Are you feeling stuck with the career options in your home country? If you can’t find a way to reclaim the passion where you live, it might be time considering moving somewhere new. However, moving to a different country is much more complicated than moving across the state. In most cases, you’ll need to make new friends, experience a new culture, and even master a brand-new language.
However, the challenges of moving overseas shouldn’t prevent you from committing. Once you know how to move to a new country, you’ll be immensely rewarded with new experiences that will stretch you as a person and leave you more well rounded as a person. To give yourself the best chance of success, it’s essential to prepare for the move so that you make the process as stress-free as possible. In this article, we’ll walk you through a relocation checklist that will make it easier for you to move abroad than you ever thought possible.
How to Move to a New Country
Forget moving services; contemplating how to move to a new country is something you need to arrange for yourself. Dealing with the paperwork can be daunting, and you’re likely to find the process overwhelming on occasion. However, proper planning and a relocation checklist ensures you tackle every priority in a timely manner, making your move a better chance of being successful.
The first step for moving to a new country is deciding where you want to go. It’s important to evaluate what experiences you are seeking from your relocation so that you can apply for the appropriate jobs within these places. Reading up on different locations and even watching online videos from people living in them is an excellent way to prepare yourself, and you’ll likely get tips for securing a job, too.
Once you decide on a job and a location, the real planning process begins. Below are the steps you should follow on your moving list to ensure your international transition goes as smoothly as possible.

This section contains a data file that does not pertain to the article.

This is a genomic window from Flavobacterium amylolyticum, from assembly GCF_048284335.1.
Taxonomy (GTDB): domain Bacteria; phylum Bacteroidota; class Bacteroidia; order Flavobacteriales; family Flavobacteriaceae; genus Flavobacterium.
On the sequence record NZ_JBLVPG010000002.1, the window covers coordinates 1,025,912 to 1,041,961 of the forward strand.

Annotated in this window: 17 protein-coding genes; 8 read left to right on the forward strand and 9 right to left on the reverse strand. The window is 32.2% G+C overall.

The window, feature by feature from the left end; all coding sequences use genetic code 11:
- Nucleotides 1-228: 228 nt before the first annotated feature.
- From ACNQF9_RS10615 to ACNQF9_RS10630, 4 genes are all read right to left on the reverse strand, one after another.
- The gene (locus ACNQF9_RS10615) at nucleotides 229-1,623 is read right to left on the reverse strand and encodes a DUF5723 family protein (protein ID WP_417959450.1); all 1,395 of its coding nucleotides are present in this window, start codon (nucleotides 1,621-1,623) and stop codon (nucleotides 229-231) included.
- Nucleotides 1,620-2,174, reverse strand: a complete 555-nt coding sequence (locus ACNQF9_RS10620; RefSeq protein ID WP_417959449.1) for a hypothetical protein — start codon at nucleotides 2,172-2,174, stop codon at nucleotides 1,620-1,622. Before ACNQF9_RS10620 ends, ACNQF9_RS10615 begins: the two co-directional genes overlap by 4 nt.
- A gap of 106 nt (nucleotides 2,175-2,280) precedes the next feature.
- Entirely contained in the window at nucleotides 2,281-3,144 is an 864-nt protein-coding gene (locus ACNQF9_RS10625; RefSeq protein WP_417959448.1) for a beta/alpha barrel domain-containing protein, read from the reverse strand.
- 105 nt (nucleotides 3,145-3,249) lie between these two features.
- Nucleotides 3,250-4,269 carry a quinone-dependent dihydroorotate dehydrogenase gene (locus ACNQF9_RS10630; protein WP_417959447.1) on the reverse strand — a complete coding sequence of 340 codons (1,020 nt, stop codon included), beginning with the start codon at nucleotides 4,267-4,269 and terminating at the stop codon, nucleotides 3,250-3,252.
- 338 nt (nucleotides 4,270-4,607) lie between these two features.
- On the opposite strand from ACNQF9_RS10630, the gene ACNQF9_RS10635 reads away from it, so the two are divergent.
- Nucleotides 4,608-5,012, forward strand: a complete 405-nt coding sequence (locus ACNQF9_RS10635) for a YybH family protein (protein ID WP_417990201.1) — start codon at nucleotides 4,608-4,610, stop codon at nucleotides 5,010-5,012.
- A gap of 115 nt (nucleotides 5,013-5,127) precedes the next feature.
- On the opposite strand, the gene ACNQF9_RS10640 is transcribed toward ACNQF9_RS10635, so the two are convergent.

- Make a (general) plan of action: it’s okay to be vague, but writing out your goals and a general timeline for accomplishing them will make the international relocation process significantly easier. Be sure to include deadlines and personal check-in dates so that you can ensure you don’t let important steps fall through the cracks.
- Check your passport: You won’t get anywhere with expired documents, so make sure that your passport is up to date before committing to a travel date. It can take weeks to receive a new passport, so make sure you give yourself plenty of time to complete the bureaucratic process.
- Make a decision about your current home: depending on where you live, selling your home or getting out of a lease agreement might not be simple. It’s important to give yourself plenty of time to go through the process so that you don’t find yourself paying for two homes in future months.
- Assess your belongs: shipping possessions overseas gets expensive, so it’s important to consolidate your belongings before a big international move. Consider sorting through your favorite belongings and leaving the rest in a stateside storage unit if you intend to return. Even better, host a garage sale or sell everything online to earn some extra cash to fund your travels.
- Evaluate education opportunities: If you have kids, it’s important to have a plan for their schooling before undergoing an international move. It often takes several months to complete the applications for international schools, so give yourself plenty of time and note all deadlines well in advance.
- Research vaccination and visa requirements: Lots of countries require specific work permits and even medical attention before you can move in, and you don’t want to lose your dream job over technicalities. Taking the time to prepare early on will pay off in the long run.
- Create a packing timeline: knowing what you need to bring for an international move is tricky, so it’s important to start packing well in advance. You only need to bring about half of what you think you need, so don’t be afraid to let things go!
- Find new accommodations: by far, one of the most stressful parts of an international move is finding a place to live. It’s difficult to apartment shop over the internet, but you can do research to help make the process easier once you arrive in the country. At the bare minimum, make sure you have a temporary place to stay (like a friend’s house or a hostel) for your first few weeks to make the search process less stressful.
Committing to a relocation job might be thrilling, but it needn’t be stressful. Take the time to prioritize the details of your move with a relocation checklist, and you’ll find that the process for moving is more straightforward than you imagined.